We don’t always write with the meaning of our stories in mind. We often don’t even start a story knowing what we want to say. As a storyteller, I’ve told stories just for the pure fun of it, and I’ve also told stories that I thought might help my students to learn. But ultimately, the meaning that I managed to convey, in either case, was entirely dependent upon the context. So the question is, what does context have to do with your story, and how can you use it?
Oxford defines context as, “…the circumstances that form the setting for an event, statement, or idea, and in terms of which it can be fully understood and assessed.” So viewed through the lens of storytelling, at the top level our context is quite simply our setting. When telling a story, your setting is going to be critical. In fact, attempting to tell a story without including any sort of setting at all is extremely difficult. I have been unable to find any good examples of this, however there are some more esoteric forms of art wherein the setting is left entirely up to the reader. That setting must still exist, though, and thus is a projection of the reader’s own mind. These stories I have found valuable as art form, however as a vessel with which to convey meaning, they are relatively lacking. I believe that this is because without setting, and therefore some level of context, the audience is left to decide how to interpret almost all of the meaning.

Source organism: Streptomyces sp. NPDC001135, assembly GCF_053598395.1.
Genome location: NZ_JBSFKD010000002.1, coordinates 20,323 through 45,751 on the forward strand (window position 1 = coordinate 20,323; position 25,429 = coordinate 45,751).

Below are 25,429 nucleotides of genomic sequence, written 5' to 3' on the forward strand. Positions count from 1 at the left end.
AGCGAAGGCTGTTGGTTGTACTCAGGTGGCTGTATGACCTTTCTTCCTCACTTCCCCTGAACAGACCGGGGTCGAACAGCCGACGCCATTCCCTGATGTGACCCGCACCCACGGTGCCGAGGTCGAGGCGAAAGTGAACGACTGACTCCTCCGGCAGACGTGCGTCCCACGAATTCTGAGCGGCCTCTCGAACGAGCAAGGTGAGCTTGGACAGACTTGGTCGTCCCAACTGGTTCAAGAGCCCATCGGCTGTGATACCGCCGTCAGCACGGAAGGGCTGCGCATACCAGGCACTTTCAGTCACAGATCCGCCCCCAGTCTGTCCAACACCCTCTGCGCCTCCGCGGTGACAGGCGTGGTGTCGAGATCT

This technique can be useful to a degree – for example, if I wanted a story to appeal to a broad range of people, I might leave certain details of my setting undecided and allow the reader to fill in the blanks. In this way I could entice them into engaging with the story on a deeper level. This would still leave me the vectors of character and plot to convey meaning, however my intended meaning might easily be changed by the context the reader ascribes.
Engaging with a story is important, but if the goal of the story is too teach a specific truth, or even to illuminate a specific theme, then the storyteller cannot neglect the specific details of context. If there is something truly important to the goal of the storyteller, then they must include the right detail! Note the wording there; the right detail, not all of the detail. Spending half the story describing every characteristic of every person, place, and thing is going to give the audience a very detailed idea of the context as well as likely deflate any interest they man have had. It’s also mostly unnecessary because if the way the brain works.
The conscious mind is where we live. No way around it, of you’re awake you are thinking. But the rest of your mind, the subconscious, is constantly working as well. A great story will take advantage of this, by respecting it. Too much detail in the story forces the audience to hold all of it in their conscious mind. This is mentally taxing and uses up valuable bandwidth that they could otherwise be thinking about what the story means, how it relates to them, what the implications are-all of the things the storyteller really wants.
So if you’re telling a story, pay attention to context. Think of at least a few different ways your audience might interpret your story, and provide the specific details they’ll need to connect the dots. You can’t control every meaning people take from a story; that’s part of the beauty of the medium. But you can set the conditions for your audience to move in the direction you are going.